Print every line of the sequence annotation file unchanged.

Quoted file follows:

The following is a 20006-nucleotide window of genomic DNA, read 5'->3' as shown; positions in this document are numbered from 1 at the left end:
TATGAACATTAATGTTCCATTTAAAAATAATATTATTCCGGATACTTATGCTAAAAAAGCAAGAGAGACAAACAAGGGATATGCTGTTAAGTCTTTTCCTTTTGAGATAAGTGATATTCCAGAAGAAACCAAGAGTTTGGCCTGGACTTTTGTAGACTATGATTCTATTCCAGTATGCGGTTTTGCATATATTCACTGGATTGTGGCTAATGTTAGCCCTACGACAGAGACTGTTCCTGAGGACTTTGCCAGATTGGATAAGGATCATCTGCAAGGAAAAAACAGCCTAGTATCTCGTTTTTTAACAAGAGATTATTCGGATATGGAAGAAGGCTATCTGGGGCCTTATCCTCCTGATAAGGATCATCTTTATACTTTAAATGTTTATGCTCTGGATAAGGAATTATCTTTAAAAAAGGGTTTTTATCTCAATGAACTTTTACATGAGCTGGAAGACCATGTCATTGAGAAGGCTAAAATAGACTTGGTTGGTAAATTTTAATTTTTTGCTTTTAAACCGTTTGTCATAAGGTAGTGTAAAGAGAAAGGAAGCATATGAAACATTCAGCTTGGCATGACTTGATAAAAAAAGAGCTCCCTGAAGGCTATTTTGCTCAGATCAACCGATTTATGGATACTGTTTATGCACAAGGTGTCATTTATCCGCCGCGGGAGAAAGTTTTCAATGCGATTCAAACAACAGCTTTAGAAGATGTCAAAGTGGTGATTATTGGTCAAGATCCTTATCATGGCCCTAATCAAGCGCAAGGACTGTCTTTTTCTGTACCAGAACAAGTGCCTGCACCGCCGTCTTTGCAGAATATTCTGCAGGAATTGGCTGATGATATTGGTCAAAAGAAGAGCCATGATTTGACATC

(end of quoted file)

The following is a 20006-nucleotide window of genomic DNA, read 5'->3' as shown; positions in this document are numbered from 1 at the left end:
TATGAACATTAATGTTCCATTTAAAAATAATATTATTCCGGATACTTATGCTAAAAAAGCAAGAGAGACAAACAAGGGATATGCTGTTAAGTCTTTTCCTTTTGAGATAAGTGATATTCCAGAAGAAACCAAGAGTTTGGCCTGGACTTTTGTAGACTATGATTCTATTCCAGTATGCGGTTTTGCATATATTCACTGGATTGTGGCTAATGTTAGCCCTACGACAGAGACTGTTCCTGAGGACTTTGCCAGATTGGATAAGGATCATCTGCAAGGAAAAAACAGCCTAGTATCTCGTTTTTTAACAAGAGATTATTCGGATATGGAAGAAGGCTATCTGGGGCCTTATCCTCCTGATAAGGATCATCTTTATACTTTAAATGTTTATGCTCTGGATAAGGAATTATCTTTAAAAAAGGGTTTTTATCTCAATGAACTTTTACATGAGCTGGAAGACCATGTCATTGAGAAGGCTAAAATAGACTTGGTTGGTAAATTTTAATTTTTTGCTTTTAAACCGTTTGTCATAAGGTAGTGTAAAGAGAAAGGAAGCATATGAAACATTCAGCTTGGCATGACTTGATAAAAAAAGAGCTCCCTGAAGGCTATTTTGCTCAGATCAACCGATTTATGGATACTGTTTATGCACAAGGTGTCATTTATCCGCCGCGGGAGAAAGTTTTCAATGCGATTCAAACAACAGCTTTAGAAGATGTCAAAGTGGTGATTATTGGTCAAGATCCTTATCATGGCCCTAATCAAGCGCAAGGACTGTCTTTTTCTGTACCAGAACAAGTGCCTGCACCGCCGTCTTTGCAGAATATTCTGCAGGAATTGGCTGATGATATTGGTCAAAAGAAGAGCCATGATTTGACATC